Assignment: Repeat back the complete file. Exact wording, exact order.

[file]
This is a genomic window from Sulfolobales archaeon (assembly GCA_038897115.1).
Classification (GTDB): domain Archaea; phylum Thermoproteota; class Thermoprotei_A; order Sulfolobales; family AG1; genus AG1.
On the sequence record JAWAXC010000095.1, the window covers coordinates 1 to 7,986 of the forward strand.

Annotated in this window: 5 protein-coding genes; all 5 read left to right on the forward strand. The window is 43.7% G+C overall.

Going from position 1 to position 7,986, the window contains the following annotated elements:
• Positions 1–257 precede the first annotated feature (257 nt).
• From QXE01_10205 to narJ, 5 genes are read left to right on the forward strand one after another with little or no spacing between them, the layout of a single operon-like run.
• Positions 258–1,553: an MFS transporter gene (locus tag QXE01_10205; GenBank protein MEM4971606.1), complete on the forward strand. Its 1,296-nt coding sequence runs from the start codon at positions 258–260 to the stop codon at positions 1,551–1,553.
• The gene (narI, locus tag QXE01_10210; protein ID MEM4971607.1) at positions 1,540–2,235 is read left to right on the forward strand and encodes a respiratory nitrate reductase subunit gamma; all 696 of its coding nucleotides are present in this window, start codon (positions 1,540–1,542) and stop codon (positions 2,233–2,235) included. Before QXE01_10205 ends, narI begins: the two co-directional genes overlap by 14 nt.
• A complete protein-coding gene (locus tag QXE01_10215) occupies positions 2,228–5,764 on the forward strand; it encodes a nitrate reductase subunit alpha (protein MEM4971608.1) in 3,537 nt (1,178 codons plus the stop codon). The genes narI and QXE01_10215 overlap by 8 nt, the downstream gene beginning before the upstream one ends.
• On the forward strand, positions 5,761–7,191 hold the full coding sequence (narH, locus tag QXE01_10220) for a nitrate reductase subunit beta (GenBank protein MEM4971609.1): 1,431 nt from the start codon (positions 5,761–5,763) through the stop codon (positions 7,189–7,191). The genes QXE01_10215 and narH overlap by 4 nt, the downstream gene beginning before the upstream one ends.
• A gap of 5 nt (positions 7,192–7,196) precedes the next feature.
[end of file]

This is a genomic window from Sulfolobales archaeon (assembly GCA_038897115.1).
Classification (GTDB): domain Archaea; phylum Thermoproteota; class Thermoprotei_A; order Sulfolobales; family AG1; genus AG1.
On the sequence record JAWAXC010000095.1, the window covers coordinates 1 to 7,986 of the forward strand.

Annotated in this window: 5 protein-coding genes; all 5 read left to right on the forward strand. The window is 43.7% G+C overall.

Going from position 1 to position 7,986, the window contains the following annotated elements:
• Positions 1–257 precede the first annotated feature (257 nt).
• From QXE01_10205 to narJ, 5 genes are read left to right on the forward strand one after another with little or no spacing between them, the layout of a single operon-like run.
• Positions 258–1,553: an MFS transporter gene (locus tag QXE01_10205; GenBank protein MEM4971606.1), complete on the forward strand. Its 1,296-nt coding sequence runs from the start codon at positions 258–260 to the stop codon at positions 1,551–1,553.
• The gene (narI, locus tag QXE01_10210; protein ID MEM4971607.1) at positions 1,540–2,235 is read left to right on the forward strand and encodes a respiratory nitrate reductase subunit gamma; all 696 of its coding nucleotides are present in this window, start codon (positions 1,540–1,542) and stop codon (positions 2,233–2,235) included. Before QXE01_10205 ends, narI begins: the two co-directional genes overlap by 14 nt.
• A complete protein-coding gene (locus tag QXE01_10215) occupies positions 2,228–5,764 on the forward strand; it encodes a nitrate reductase subunit alpha (protein MEM4971608.1) in 3,537 nt (1,178 codons plus the stop codon). The genes narI and QXE01_10215 overlap by 8 nt, the downstream gene beginning before the upstream one ends.
• On the forward strand, positions 5,761–7,191 hold the full coding sequence (narH, locus tag QXE01_10220) for a nitrate reductase subunit beta (GenBank protein MEM4971609.1): 1,431 nt from the start codon (positions 5,761–5,763) through the stop codon (positions 7,189–7,191). The genes QXE01_10215 and narH overlap by 4 nt, the downstream gene beginning before the upstream one ends.
• A gap of 5 nt (positions 7,192–7,196) precedes the next feature.